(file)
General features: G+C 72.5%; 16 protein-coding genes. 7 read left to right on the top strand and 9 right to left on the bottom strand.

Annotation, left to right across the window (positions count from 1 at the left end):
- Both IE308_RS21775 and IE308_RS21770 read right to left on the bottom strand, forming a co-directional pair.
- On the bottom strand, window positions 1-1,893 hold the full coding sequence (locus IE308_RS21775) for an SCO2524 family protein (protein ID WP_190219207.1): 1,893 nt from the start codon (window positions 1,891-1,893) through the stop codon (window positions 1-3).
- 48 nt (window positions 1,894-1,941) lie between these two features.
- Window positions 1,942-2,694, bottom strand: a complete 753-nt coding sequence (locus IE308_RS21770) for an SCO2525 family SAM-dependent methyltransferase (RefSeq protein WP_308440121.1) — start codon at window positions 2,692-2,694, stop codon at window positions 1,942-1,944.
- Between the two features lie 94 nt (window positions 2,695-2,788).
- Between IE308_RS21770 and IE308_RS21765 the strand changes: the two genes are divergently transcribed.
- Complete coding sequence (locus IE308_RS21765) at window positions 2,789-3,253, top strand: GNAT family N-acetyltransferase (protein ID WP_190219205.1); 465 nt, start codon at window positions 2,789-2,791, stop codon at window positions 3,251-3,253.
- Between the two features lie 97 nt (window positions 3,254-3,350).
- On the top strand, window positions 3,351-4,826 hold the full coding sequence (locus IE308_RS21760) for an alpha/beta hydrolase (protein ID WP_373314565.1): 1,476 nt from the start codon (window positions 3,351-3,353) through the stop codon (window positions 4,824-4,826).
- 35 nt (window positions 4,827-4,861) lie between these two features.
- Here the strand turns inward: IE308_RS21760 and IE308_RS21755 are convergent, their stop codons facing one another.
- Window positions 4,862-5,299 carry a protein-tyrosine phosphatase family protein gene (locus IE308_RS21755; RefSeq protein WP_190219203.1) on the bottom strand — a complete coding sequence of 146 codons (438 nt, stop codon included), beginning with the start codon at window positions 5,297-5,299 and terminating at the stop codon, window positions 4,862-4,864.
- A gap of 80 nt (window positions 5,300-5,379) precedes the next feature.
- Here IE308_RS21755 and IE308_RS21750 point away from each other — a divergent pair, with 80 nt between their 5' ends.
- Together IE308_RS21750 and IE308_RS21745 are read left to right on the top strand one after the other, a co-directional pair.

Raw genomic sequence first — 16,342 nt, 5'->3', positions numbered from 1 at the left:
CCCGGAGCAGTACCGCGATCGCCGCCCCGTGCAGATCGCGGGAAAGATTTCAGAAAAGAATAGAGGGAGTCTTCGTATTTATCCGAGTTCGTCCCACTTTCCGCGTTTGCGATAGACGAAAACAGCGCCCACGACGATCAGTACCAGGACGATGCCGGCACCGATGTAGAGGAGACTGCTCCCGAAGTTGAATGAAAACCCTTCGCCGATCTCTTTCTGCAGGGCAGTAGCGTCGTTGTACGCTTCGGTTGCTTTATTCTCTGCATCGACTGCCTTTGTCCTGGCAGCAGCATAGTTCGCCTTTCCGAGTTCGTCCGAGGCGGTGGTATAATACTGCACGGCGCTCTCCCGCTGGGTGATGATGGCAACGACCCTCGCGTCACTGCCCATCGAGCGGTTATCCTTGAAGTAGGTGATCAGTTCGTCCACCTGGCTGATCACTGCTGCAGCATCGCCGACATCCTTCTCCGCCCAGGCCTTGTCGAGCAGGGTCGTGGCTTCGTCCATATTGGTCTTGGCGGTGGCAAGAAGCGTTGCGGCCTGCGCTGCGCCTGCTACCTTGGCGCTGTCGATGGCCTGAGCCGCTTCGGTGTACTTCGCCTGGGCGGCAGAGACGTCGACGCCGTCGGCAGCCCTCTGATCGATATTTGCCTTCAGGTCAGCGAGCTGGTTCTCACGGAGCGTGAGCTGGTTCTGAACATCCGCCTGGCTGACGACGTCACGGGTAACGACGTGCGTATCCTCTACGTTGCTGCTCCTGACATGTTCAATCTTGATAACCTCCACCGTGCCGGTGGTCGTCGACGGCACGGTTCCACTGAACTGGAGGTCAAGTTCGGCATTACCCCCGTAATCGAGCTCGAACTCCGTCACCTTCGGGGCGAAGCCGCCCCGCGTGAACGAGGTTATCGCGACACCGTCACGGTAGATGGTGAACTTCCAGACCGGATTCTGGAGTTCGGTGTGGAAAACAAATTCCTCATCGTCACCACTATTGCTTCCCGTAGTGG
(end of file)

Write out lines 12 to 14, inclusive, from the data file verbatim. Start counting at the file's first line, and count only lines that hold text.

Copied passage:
- 35 nt (window positions 4,827-4,861) lie between these two features.
- Here the strand turns inward: IE308_RS21760 and IE308_RS21755 are convergent, their stop codons facing one another.
- Window positions 4,862-5,299 carry a protein-tyrosine phosphatase family protein gene (locus IE308_RS21755; RefSeq protein WP_190219203.1) on the bottom strand — a complete coding sequence of 146 codons (438 nt, stop codon included), beginning with the start codon at window positions 5,297-5,299 and terminating at the stop codon, window positions 4,862-4,864.